Article

Bill McCulloch and Barry Lee Pearson

songster and guitarist, was born on a farm near Navasota, Texas, the son of Charlie Lipscomb, a former slave who became a professional fiddler, and Janie Pratt. Lipscomb learned to play fiddle and guitar at an early age, learning mainly by ear because his musician father was seldom home to teach him. When he was still a preteen Lipscomb supposedly traveled with his father for a time, accompanying him on guitar. However, when Lipscomb was around eleven years old his father stopped coming home altogether, and the youngster went to work on the farm to help his mother.

For the next fifty years Lipscomb worked full-time as a farmer. He took jobs as a farmhand until he was sixteen, then began sharecropping on a twenty-acre tract, raising mainly corn and cotton. Two years later he married Elnora maiden name unknown they had one son but raised ...

Article

Jeremy Rich

His father, a hunter, had a number of wives. Manatsa’s family did not have much money, and Manatsa’s studies were slowed in part because he had to work on the farm to earn money to pay school expenses. By 1964 Manatsa had only completed primary school. Although he had learned to play the banjo, Manatsa had little hope of becoming a professional musician in Mhangura. In the mid-1960s however, he traveled to Chinhoyi to obtain his identification papers, but then went to the Zimbabwean capital of Harare (then Salisbury) when he discovered the papers were not available in Chinhoyi. Unable to find the office where his papers were supposedly located, Manatsa decided to take a train to the southern Zimbabwean city of Bulawayo rather than go home. A sister-in-law there took Manatsa to some stores, where he bought a whistle.

Manatsa then made it back to Mhangura where he convinced ...

Article

James Sellman

Zimbabwean guitarist, singer, and songwriter, was born near Harare, Zimbabwe (then Salisbury, Rhodesia), on 22 September 1952. He is also known as “Tuku.” Mtukudzi was drawn to music as a child. After leaving high school, like many others, he moved to the city in search of work. He took a sales job at a stationery shop but quit after saving enough to buy a guitar. In 1975 he recorded his first single, “Stop after Orange.”

Beginning in 1977 Mtukudzi and popular Zimbabwean musician Thomas Mapfumo worked together in the band Wagon Wheels playing in the Congolese rumba style then popular across Africa Mtukudzi recorded Dzandimometera his first hit with the band but Wagon Wheels broke up before the decade s end Mtukudzi and Mapfumo then launched solo careers each incorporating more distinctly Zimbabwean musical elements Politically however their paths diverged The outspoken Mapfumo was imprisoned by Prime Minister ...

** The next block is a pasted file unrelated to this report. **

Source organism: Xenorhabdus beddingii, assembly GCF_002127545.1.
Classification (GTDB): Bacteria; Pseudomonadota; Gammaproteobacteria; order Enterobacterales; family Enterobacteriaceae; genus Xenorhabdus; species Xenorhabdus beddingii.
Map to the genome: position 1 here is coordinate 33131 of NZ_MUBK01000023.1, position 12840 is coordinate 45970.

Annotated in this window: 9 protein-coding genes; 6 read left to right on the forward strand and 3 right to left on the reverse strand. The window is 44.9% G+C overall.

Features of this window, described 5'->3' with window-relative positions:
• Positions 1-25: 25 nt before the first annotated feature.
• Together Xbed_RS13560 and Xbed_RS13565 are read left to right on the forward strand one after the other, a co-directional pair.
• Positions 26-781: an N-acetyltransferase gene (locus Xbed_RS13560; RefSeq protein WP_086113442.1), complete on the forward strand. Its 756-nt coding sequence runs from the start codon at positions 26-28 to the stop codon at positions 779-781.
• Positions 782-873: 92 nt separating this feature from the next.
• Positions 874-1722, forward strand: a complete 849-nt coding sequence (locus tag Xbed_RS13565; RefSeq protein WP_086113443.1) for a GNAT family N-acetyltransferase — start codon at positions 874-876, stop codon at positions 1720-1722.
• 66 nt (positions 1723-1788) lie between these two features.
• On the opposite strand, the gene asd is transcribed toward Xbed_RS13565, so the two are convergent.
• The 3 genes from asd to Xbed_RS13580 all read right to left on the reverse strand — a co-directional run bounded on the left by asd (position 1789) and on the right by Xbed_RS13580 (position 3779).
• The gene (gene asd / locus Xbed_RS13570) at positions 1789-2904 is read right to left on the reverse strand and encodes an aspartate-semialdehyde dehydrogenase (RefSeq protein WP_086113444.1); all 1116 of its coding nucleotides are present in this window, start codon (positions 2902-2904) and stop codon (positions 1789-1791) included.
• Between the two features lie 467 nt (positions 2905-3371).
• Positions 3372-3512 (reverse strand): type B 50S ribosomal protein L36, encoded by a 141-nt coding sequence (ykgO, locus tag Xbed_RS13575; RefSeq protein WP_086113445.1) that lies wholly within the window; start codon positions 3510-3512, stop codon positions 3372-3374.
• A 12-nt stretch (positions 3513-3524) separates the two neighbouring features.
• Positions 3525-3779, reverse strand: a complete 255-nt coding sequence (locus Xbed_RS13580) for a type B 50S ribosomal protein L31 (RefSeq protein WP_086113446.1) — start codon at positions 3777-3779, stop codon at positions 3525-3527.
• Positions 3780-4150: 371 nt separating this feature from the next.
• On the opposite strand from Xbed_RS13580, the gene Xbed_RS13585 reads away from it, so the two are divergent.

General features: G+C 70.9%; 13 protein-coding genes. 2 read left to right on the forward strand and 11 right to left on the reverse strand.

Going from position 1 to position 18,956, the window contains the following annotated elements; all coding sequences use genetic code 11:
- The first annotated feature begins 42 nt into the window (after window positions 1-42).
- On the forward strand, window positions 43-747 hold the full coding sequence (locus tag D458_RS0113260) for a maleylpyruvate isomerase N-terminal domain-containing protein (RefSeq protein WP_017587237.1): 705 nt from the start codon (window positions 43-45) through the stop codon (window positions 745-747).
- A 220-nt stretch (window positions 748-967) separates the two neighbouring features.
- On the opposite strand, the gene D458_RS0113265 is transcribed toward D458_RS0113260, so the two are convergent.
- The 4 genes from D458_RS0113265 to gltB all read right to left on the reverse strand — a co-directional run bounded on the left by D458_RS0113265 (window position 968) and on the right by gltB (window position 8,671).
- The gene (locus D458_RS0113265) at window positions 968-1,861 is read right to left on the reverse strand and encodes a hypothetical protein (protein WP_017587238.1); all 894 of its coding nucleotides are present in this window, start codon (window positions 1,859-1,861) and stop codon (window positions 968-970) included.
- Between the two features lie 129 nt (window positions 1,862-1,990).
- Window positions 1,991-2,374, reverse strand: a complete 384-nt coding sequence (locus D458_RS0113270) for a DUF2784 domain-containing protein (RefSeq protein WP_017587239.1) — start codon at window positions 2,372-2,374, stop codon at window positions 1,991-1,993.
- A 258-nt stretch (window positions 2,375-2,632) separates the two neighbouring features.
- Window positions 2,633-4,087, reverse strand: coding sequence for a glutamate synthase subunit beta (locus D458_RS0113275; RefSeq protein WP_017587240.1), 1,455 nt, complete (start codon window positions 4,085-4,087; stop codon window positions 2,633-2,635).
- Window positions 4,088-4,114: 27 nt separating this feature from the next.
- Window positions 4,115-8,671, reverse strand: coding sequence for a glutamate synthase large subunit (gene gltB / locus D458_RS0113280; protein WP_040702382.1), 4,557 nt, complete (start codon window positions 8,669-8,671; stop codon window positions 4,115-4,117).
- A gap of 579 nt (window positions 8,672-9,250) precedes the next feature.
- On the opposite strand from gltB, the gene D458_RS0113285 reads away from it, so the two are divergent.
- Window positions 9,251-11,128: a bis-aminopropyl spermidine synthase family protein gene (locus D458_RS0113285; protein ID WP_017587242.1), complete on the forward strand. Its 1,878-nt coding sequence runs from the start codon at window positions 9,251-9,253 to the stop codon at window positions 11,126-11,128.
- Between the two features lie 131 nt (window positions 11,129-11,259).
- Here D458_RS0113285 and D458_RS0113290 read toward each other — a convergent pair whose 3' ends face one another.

Article

Jeremy Rich

was born into a family belonging to the Teke ethnic community in Lubumbashi, the capital of the southern province of Katanga in the Democratic Republic of Congo. Mwenda’s father studied at a school run by the Don Bosco missionary order, and so named his son in honor of his former teachers. In 1936 Mwenda’s father, who also played piano, found a job in Likasi (known as Jadotville in the colonial period), a mining town. After completing his education, Mwenda began to pursue music as a full-time career, and by 1950 had learned how to play guitar He became a key innovator along with his cousin Edouard Masengo in developing the Katanga beat sound which featured lyrics in KiSwahili the main language of Katanga province as well as finger picking on the guitar Mwenda later acknowledged the influence of Zimbabwean musicians on his style of guitar playing since Lubumbashi and ...

Article

Mark Steven Maulucci

was born John Alexander Veliotes, Jr. in Los Angeles. His parents, music impresario Johnny Otis and Phyllis Walker, were married for seventy years and had four children: Shuggie, Nick (also a musician), Janice, and Laura. Shuggie, a nickname derived from “Sugar” and bestowed upon him by his mother who was half African American and half Filipino, was born into and surrounded by music his entire life, adopting his father’s stage name “Otis” at an early age.

Johnny Otis was the son of Greek immigrants who became immersed in and infatuated with African American music and culture. He started playing professionally as a drummer in 1939 and eventually formed what would be a house band at a major Los Angeles club This band then evolved into a smaller combo that moved to the forefront of the Southern California Rhythm and Blues scene He played drums on significant hit records such ...

Article

Jeremy Rich

Phiri’s biological father, John Mshana Zulu, died in 1950, and his mother, Minah, soon remarried. His stepfather Kanyama “Justnow” Phiri was a musician from Malawi. Phiri was deeply influenced by his stepfather, who took him to gigs and introduced him to the guitar. Phiri also battled illness as a child. In 1951 he was admitted to the Crocodile Valley Hospital for calcium deficiency, and ended up receiving treatment there for nearly an entire decade. By Phiri’s adolescence Henrik Voerwerd was prime minister of South Africa and apartheid policies had closed off skilled job opportunities and advanced education for the vast majority of South Africans. Phiri himself only received eight years of primary education. Phiri chose to become a musician after seeing a concert by the band Alexandra’s Flaming Souls in Johannesburg in 1960 When Phiri s stepfather lost several fingers in a work accident he gave Phiri his ...